Eminem, showing how not to hold a microphone
For the purposes of this article, the discussion will focus on live microphone technique, rather than studio performance, which I will write about in a later article.
Most singers start out learning their craft singing without amplification, e.g. in choirs, at a piano etcetera; some may discover their talent via karaoke nights at local bars. There will come a point when you begin using microphones more and more and it’s good to know your equipment.
One thing that is common among beginners, and sometimes with singers who have performed for years, is not holding the microphone properly or failing to utilise it in a way to get the best sonic results from the equipment.
Holding the mic round the shell may look cool but impedes sound quality and can create unpleasant feedback. And don’t blow, tap on or drop the microphone, and please please please do not swing it from the cable as this loosens the connecting parts in the end of the microphone (and can also damage the cable). Take note, rappers and cool kids!
Singing too close to the microphone creates ‘proximity effect’; a muffled sound which means your voice can get lost in the overall mix by producing lots of bass end. Experienced singers can use this to their advantage, in effect adjusting the tone of their voices while singing by varying the distance and angle of the microphone. If your voice is tired and you’re using an SM58 or similar, singing slightly to the side or above, rather than directly in front will cut out extra lower frequencies, making your voice sound a bit brighter.
TYPES OF MICROPHONES
Microphones pick up signals from different areas around the shell (and some in other regions), but it’s safe to say the best position to sing from is directly in front of the microphone shell.
If you’ve used a microphone as a beginner, or at karaoke, it’s probably a dynamic one. Designed with a mesh ball cover at one end, the dynamic microphone is used for nearly all live sound (and in the studio it can be used for recording drums, electric guitars and electric basses). Inexpensive and durable, they don’t need a battery or power supply to work (unless wireless models).
Dynamic microphones do not pick up high frequencies well and so are rarely used for recording studio vocals. However, they have a warm tone sympathetic to most voices in a live setting and are most effective when working with loud sound sources (so ideal if singing on a small stage in front of a loud drummer).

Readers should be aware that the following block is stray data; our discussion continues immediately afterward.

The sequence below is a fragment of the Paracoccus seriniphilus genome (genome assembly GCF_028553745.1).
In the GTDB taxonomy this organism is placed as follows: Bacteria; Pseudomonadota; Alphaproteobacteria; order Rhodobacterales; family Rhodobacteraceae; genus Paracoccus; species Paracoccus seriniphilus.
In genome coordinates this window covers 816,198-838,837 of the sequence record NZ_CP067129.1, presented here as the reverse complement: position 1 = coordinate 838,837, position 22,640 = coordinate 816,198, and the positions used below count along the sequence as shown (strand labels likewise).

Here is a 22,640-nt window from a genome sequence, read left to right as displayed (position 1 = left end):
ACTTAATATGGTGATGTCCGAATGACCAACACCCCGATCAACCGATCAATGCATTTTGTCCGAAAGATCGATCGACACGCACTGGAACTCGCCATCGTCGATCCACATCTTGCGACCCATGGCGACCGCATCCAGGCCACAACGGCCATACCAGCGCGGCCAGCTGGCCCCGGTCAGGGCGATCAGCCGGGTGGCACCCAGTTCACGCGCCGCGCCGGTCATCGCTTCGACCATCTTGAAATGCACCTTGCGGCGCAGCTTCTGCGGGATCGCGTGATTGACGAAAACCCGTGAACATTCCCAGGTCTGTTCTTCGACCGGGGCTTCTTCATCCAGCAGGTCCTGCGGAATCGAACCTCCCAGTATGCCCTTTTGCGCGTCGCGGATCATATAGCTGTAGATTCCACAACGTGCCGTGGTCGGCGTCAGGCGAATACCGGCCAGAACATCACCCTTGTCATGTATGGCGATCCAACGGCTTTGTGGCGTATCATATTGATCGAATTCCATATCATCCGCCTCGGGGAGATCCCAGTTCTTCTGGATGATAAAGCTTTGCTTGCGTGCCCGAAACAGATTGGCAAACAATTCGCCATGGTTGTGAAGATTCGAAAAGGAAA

Capacitor/condenser microphones are much more sensitive than dynamic microphones, with a wider range of frequencies picked up. Capacitors produce only a small electrical signal (48v) and so require a built-in pre-amp to bring the signal up to a useable level (a factor that makes them more expensive than dynamic microphones).
Most mixing desks have a phantom power supply (which boosts the signal by 48v). Because of their relative fragility compared to dynamics and pick-up range, capacitor microphones are not commonly used for live performances (other than lead singers).
Capacitor microphones are offered in a variety of pickup patterns (see the diagram below). For a more in-depth discussion about microphones, please visit Sound On Sound.
MICROPHONE POLAR PATTERNS
The image above shows the various pick-up patterns of microphones. Most dynamic microphones have Cardioid/Hypercardioid (a unidirectional pick-up), which is ideal for live performance.
CHOOSING A BRAND FOR YOUR VOICE
This is all down to personal preference. The two most popular live brands among singers I have worked with are Shure and Sennheiser. I personally prefer Shure microphones for my voice, as Sennheiser tend to make me sound a little hissy and don’t always work well with my natural frequencies (higher spec models aside), but some other singers I know with a clearer tone prefer Sennheiser microphones.
When you go to purchase a mic, the store will usually have PA equipment set up for you to try out a few. The Shure SM58, a basic all-rounder is a good place to start, in my opinion. I was also pleased with my Beyer microphone, but found it irrepairable after dropping at a gig, so my experience is that they are more delicate than the SM58.
In a later article, I will write about EQ on the mixer and how to utilise it to achieve your best vocal sound. We will also discuss the varying mic techniques employed by lead and backing vocalists.
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